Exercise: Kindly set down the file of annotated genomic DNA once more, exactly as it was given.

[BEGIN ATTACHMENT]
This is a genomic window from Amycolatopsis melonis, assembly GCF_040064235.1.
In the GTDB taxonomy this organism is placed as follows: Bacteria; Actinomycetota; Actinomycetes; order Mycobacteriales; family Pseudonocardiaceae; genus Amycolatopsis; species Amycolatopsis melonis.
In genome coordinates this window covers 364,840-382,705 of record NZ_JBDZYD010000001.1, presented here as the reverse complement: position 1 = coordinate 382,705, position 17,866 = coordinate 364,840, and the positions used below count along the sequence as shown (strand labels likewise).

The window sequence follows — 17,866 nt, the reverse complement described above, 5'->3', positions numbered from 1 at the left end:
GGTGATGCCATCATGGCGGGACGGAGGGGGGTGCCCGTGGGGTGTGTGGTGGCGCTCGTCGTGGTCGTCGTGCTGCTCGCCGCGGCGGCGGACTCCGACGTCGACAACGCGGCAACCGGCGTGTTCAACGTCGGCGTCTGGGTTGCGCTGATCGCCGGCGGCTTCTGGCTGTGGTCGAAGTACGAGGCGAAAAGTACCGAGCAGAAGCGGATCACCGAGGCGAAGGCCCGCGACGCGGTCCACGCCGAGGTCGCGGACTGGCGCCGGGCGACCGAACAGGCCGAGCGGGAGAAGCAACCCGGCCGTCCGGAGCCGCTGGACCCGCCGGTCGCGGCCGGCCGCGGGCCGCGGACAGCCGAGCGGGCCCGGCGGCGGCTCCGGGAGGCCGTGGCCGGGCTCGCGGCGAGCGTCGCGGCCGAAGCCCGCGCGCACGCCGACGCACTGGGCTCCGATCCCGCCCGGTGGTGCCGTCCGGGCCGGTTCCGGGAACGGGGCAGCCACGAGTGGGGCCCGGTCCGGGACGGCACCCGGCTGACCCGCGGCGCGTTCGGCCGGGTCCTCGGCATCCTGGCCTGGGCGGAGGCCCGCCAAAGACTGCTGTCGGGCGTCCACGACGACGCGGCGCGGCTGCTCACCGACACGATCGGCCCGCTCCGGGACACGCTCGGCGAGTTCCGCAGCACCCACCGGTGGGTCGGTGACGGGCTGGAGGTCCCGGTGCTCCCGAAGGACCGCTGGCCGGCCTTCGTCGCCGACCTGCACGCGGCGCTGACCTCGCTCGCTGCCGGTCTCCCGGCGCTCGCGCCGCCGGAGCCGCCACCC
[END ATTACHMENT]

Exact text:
This is a genomic window from Amycolatopsis melonis, assembly GCF_040064235.1.
In the GTDB taxonomy this organism is placed as follows: Bacteria; Actinomycetota; Actinomycetes; order Mycobacteriales; family Pseudonocardiaceae; genus Amycolatopsis; species Amycolatopsis melonis.
In genome coordinates this window covers 364,840-382,705 of record NZ_JBDZYD010000001.1, presented here as the reverse complement: position 1 = coordinate 382,705, position 17,866 = coordinate 364,840, and the positions used below count along the sequence as shown (strand labels likewise).

The window sequence follows — 17,866 nt, the reverse complement described above, 5'->3', positions numbered from 1 at the left end:
GGTGATGCCATCATGGCGGGACGGAGGGGGGTGCCCGTGGGGTGTGTGGTGGCGCTCGTCGTGGTCGTCGTGCTGCTCGCCGCGGCGGCGGACTCCGACGTCGACAACGCGGCAACCGGCGTGTTCAACGTCGGCGTCTGGGTTGCGCTGATCGCCGGCGGCTTCTGGCTGTGGTCGAAGTACGAGGCGAAAAGTACCGAGCAGAAGCGGATCACCGAGGCGAAGGCCCGCGACGCGGTCCACGCCGAGGTCGCGGACTGGCGCCGGGCGACCGAACAGGCCGAGCGGGAGAAGCAACCCGGCCGTCCGGAGCCGCTGGACCCGCCGGTCGCGGCCGGCCGCGGGCCGCGGACAGCCGAGCGGGCCCGGCGGCGGCTCCGGGAGGCCGTGGCCGGGCTCGCGGCGAGCGTCGCGGCCGAAGCCCGCGCGCACGCCGACGCACTGGGCTCCGATCCCGCCCGGTGGTGCCGTCCGGGCCGGTTCCGGGAACGGGGCAGCCACGAGTGGGGCCCGGTCCGGGACGGCACCCGGCTGACCCGCGGCGCGTTCGGCCGGGTCCTCGGCATCCTGGCCTGGGCGGAGGCCCGCCAAAGACTGCTGTCGGGCGTCCACGACGACGCGGCGCGGCTGCTCACCGACACGATCGGCCCGCTCCGGGACACGCTCGGCGAGTTCCGCAGCACCCACCGGTGGGTCGGTGACGGGCTGGAGGTCCCGGTGCTCCCGAAGGACCGCTGGCCGGCCTTCGTCGCCGACCTGCACGCGGCGCTGACCTCGCTCGCTGCCGGTCTCCCGGCGCTCGCGCCGCCGGAGCCGCCACCC